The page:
The Christie Juggernaut
The New Jersey governor muscles his way to the front of the pack, for now.
Nov 18, 2013, Vol. 19, No. 10 • By JOHN MCCORMACK
“Governor Christie is the first pro-life governor of New Jersey since Roe v. Wade,” DuHaime notes. Christie vetoed taxpayer funding for Planned Parenthood five times, for which he was relentlessly attacked by Buono. He still won female voters by 12 points.
Buono also hammered Christie for vetoing a gay marriage bill, and during an October 15 gubernatorial debate, Christie was asked what he would do if his own child came out as gay. “I would grab them and hug them and tell them I loved them,” Christie replied. “But what I would also tell them is that Dad believes that marriage is between one man and one woman.”
Of course, there will be a lot of Republicans jockeying for the nomination in 2016 who are both fiscal and social conservatives. Christie’s great strength is his larger-than-life personality. Some might find his blunt approach obnoxious, but a great deal more will consider his demeanor a gust of fresh air. Both Christie and Giuliani worked as federal prosecutors, but Christie comes across more as a working-class New Jerseyan than as an executive from Manhattan.
Christie works a room full of voters with ease, chatting up folks about their meals and planting big smooches on the cheeks of his female fans.
“We were talking about how good he looks with the weight loss. Phenomenal,” one waitress at the Peterpank Diner tells me during Christie’s Election Day visit. “I lost like 75, so I was telling him I know what it’s like.”
While Christie’s weight problem is seen as a potential political problem by some (he had to have lap-band surgery this year), it actually serves as a way for him to relate to others and be self-deprecating.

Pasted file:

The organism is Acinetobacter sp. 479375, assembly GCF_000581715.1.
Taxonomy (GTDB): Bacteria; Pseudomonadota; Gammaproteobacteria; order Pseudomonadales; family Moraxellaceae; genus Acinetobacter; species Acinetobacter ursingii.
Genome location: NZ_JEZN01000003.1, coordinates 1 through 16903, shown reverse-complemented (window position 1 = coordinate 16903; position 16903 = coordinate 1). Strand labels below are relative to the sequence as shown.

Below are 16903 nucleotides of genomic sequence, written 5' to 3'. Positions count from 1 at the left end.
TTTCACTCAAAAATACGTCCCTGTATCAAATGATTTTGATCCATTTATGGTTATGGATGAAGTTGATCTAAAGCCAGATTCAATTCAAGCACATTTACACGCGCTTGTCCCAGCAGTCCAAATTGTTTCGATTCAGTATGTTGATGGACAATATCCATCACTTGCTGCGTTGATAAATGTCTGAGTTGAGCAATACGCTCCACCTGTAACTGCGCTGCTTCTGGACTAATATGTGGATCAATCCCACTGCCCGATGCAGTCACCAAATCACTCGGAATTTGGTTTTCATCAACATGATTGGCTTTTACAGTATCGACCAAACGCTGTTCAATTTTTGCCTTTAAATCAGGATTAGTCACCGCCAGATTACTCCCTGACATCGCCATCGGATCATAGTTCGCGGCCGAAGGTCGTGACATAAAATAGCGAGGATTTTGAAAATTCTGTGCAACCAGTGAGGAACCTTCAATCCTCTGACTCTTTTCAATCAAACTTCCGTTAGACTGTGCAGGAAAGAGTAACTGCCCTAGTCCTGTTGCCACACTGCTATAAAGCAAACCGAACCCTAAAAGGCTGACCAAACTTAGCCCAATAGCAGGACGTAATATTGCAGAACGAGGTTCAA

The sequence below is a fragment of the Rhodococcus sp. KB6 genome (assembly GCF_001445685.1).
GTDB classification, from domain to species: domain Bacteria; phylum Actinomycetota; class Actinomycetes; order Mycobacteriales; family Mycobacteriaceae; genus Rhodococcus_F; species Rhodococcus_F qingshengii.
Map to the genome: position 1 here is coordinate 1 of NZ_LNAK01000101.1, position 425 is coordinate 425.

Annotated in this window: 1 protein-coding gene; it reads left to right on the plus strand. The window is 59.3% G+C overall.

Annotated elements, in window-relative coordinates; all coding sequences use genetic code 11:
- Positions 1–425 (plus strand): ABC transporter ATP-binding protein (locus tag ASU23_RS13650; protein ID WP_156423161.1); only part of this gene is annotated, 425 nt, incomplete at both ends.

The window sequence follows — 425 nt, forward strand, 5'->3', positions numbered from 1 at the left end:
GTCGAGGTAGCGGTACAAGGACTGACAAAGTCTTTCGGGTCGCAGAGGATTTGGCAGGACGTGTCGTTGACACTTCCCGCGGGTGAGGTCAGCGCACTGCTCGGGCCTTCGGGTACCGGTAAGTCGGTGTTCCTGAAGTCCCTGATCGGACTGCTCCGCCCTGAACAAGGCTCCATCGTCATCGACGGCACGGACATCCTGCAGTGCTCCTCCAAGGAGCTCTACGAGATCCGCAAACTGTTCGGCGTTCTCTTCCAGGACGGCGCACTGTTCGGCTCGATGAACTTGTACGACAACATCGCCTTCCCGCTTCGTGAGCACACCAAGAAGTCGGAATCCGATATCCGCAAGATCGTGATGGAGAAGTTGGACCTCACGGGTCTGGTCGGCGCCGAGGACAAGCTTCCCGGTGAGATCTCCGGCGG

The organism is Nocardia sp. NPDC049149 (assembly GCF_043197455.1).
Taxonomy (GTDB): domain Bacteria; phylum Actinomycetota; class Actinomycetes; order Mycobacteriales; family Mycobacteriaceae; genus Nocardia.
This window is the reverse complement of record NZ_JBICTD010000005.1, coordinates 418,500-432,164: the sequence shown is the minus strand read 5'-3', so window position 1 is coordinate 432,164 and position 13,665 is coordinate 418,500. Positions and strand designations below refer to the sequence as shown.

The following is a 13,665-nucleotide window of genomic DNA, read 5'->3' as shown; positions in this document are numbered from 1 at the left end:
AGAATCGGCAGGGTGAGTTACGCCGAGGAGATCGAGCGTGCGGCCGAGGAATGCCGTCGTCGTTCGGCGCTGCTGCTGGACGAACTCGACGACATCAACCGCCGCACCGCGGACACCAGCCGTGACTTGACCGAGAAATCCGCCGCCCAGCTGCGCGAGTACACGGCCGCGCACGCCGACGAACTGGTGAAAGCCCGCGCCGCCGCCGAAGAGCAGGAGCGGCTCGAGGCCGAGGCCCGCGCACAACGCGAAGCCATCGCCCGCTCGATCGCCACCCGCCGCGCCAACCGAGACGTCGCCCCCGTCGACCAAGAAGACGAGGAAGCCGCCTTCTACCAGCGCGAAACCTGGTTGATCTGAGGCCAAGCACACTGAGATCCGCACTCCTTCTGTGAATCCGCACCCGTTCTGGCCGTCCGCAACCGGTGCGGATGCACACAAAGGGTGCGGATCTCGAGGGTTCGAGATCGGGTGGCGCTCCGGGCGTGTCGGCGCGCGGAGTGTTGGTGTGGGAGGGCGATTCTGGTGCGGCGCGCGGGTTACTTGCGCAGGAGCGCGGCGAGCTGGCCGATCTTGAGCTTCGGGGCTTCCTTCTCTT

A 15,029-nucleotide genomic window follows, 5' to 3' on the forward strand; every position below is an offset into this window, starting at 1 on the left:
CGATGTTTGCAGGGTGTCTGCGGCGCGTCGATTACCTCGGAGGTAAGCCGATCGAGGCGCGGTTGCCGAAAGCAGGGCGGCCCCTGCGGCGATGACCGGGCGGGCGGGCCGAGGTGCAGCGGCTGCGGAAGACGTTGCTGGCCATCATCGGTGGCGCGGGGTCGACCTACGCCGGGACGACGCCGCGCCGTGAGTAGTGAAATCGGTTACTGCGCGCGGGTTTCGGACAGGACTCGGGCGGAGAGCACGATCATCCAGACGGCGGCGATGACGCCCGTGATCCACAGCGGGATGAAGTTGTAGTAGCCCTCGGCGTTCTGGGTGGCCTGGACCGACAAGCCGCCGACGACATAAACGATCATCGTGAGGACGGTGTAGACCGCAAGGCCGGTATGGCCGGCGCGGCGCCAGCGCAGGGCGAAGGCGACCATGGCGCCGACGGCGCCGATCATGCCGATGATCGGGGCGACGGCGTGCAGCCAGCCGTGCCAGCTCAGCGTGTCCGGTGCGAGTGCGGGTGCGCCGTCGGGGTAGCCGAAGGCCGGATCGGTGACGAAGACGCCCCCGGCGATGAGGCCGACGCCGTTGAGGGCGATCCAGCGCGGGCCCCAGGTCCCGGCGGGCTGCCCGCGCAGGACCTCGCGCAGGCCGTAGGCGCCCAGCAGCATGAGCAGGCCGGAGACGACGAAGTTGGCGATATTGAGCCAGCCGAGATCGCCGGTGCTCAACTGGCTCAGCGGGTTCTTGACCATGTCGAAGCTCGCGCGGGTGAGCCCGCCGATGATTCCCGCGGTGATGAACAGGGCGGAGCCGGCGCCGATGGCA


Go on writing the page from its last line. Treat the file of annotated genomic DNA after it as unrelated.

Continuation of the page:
Later, a woman tells Christie she drove many miles just to get a special sandwich called a Fat Owl, which is stuffed with meatballs, mozzarella sticks, and French fries. “Sounds like something I don’t need,” Christie replies.
Christie will face plenty of challenges in 2016. The field will likely be full of political talent, and Christie definitely isn’t a purist. He will have to convince enough Republican primary voters that his deviations from the conservative line on issues like guns, gay rights, and immigration don’t make him an unacceptable choice.
In the past few months, Christie declared support for in-state tuition for the children of illegal immigrants, signed one gun control bill while vetoing others, and signed legislation often described as a ban on “gay conversion” counseling for minors. “The bill does not ban a specific kind of destructive therapy; it is a blanket ban on any licensed counseling professional helping any teenager who does not wish to act on gay (or transgender) desire,” Maggie Gallagher, a leading social conservative, wrote at National Review Online.
But, as Christie might say, do you want to win the argument, or do you want to govern?
It’s also not clear how Christie’s hawkish denunciations of libertarians like Kentucky senator Rand Paul will play out. In the wake of allegations by Edward Snowden about the scope of the NSA’s surveillance programs, Christie said at a July forum in Aspen that libertarian opposition to government surveillance is “a very dangerous thought.”
“These esoteric, intellectual debates—I want them to come to New Jersey and sit across from the widows and the orphans and have that conversation,” he said.
“President Obama has done nothing to change the policies of the Bush administration in the war on terrorism,” Christie added. “And you know why? ’Cause they work.”
Perhaps Christie’s most difficult task will be explaining his decision to expand Medicaid in New Jersey with federal dollars allocated by Obamacare. “He will always do the right thing for the people who elected him,” says one GOP operative who supports Christie.
That argument won’t fly in Republican primaries outside of New Jersey, but running hard against Obamacare and in favor of a reformist agenda just might do the trick.
“Campaigns are never about yesterday. They’re always about tomorrow,” Christie says during his election eve speech in Morris County. “The candidate that people want to vote for is the candidate who credibly and honestly expresses his optimism and has a plan for the future.”
John McCormack is a staff writer at The Weekly Standard.
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